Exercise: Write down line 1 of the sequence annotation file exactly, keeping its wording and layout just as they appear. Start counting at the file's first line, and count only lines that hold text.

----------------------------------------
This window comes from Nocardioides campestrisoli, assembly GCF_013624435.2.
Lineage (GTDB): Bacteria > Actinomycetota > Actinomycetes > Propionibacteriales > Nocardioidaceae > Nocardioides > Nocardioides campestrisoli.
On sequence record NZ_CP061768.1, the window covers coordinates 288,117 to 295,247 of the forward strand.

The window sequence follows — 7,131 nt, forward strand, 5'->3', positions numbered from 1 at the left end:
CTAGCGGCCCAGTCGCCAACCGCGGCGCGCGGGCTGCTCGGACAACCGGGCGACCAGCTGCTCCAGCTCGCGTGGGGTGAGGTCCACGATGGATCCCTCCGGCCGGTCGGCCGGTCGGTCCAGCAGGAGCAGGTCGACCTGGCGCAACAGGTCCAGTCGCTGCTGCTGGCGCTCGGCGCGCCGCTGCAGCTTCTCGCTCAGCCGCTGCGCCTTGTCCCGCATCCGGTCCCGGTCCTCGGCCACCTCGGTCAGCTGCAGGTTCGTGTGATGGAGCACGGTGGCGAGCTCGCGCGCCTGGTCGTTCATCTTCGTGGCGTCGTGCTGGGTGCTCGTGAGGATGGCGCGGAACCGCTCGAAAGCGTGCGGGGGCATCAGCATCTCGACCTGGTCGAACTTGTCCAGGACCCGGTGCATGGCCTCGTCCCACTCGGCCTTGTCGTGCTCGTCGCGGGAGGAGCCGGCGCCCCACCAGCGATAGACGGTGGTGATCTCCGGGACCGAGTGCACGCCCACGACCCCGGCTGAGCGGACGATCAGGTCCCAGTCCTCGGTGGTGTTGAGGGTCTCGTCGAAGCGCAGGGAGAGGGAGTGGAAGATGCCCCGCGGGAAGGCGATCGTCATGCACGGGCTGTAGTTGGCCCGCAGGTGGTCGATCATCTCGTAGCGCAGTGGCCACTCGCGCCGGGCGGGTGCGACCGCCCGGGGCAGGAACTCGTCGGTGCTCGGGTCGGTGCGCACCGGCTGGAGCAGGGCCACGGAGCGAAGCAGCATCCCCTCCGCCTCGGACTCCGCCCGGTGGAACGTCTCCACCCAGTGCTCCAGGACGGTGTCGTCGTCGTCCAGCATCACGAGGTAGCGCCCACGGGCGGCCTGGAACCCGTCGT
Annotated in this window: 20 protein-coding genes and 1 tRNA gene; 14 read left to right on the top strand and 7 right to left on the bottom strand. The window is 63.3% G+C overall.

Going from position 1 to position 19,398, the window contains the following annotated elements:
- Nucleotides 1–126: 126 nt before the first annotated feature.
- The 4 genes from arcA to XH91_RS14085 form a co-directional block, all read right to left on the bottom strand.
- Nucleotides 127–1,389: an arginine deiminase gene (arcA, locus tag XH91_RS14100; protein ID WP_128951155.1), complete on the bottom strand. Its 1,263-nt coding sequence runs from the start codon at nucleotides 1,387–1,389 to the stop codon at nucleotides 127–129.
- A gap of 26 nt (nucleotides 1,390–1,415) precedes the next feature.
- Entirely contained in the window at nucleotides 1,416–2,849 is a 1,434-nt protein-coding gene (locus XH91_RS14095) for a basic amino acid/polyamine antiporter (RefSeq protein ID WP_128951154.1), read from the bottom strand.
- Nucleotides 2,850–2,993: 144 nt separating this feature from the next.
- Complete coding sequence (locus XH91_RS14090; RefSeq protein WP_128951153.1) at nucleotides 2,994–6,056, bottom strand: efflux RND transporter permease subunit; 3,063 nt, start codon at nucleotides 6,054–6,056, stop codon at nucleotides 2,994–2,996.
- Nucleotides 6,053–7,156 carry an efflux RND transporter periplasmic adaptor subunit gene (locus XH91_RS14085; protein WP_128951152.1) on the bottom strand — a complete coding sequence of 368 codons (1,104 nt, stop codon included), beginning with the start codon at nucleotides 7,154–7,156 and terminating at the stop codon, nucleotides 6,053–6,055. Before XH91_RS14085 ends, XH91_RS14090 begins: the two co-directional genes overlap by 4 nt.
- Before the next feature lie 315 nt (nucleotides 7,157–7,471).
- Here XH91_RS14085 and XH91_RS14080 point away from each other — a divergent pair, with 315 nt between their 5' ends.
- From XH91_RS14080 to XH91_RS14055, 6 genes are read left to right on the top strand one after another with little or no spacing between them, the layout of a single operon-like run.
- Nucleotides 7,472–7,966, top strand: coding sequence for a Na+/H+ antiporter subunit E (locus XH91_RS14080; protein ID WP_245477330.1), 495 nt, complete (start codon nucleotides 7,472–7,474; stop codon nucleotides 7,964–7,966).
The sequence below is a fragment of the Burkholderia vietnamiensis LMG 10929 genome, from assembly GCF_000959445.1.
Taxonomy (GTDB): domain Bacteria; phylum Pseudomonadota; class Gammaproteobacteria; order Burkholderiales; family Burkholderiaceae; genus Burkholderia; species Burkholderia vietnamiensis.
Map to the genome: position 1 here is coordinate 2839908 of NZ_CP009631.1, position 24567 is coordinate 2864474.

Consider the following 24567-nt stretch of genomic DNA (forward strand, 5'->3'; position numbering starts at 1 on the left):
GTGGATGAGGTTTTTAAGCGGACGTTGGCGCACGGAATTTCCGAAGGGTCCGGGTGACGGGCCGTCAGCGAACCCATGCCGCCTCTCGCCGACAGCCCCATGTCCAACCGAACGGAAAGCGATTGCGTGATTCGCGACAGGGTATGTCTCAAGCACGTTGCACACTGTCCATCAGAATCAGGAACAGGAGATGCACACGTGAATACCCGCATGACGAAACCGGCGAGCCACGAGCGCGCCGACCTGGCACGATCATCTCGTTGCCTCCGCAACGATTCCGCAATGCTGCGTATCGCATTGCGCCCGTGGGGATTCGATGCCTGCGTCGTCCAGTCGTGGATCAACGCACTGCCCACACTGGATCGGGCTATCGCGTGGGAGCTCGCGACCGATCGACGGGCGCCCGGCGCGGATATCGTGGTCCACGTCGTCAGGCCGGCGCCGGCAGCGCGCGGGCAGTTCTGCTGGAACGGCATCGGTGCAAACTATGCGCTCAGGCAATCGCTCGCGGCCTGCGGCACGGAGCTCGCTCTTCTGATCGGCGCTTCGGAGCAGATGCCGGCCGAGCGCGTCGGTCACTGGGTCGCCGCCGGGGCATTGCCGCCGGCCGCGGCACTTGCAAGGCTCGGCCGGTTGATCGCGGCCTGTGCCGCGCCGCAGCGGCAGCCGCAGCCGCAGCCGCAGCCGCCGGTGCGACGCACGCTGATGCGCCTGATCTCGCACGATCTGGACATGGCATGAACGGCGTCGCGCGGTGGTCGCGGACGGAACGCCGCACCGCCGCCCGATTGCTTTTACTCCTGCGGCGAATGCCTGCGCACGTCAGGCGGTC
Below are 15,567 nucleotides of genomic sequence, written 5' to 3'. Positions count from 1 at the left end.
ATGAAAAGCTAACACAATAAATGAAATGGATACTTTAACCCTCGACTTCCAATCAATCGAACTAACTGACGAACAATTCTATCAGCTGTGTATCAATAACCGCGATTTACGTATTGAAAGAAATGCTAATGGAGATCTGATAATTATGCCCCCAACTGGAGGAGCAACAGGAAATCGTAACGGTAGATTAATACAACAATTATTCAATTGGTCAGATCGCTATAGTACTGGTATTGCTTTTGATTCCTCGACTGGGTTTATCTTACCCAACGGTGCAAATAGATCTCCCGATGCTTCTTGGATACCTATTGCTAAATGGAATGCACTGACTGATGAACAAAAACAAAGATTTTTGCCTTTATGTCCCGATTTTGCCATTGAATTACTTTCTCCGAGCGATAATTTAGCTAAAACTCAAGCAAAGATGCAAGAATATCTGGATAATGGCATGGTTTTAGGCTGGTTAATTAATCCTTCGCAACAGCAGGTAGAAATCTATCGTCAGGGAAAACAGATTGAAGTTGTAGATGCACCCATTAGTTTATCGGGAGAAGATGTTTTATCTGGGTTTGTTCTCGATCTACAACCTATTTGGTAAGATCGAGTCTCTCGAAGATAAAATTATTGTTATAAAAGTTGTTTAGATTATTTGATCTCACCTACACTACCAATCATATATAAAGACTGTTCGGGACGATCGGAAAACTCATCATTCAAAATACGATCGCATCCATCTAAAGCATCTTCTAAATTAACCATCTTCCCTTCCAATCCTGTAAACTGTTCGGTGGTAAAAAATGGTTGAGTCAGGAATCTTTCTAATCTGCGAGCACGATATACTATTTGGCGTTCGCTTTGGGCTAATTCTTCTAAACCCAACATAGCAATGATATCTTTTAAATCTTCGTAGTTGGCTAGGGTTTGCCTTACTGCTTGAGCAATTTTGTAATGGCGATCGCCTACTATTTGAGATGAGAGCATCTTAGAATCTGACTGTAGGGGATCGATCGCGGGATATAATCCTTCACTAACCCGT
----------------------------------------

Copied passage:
This window comes from Nocardioides campestrisoli, assembly GCF_013624435.2.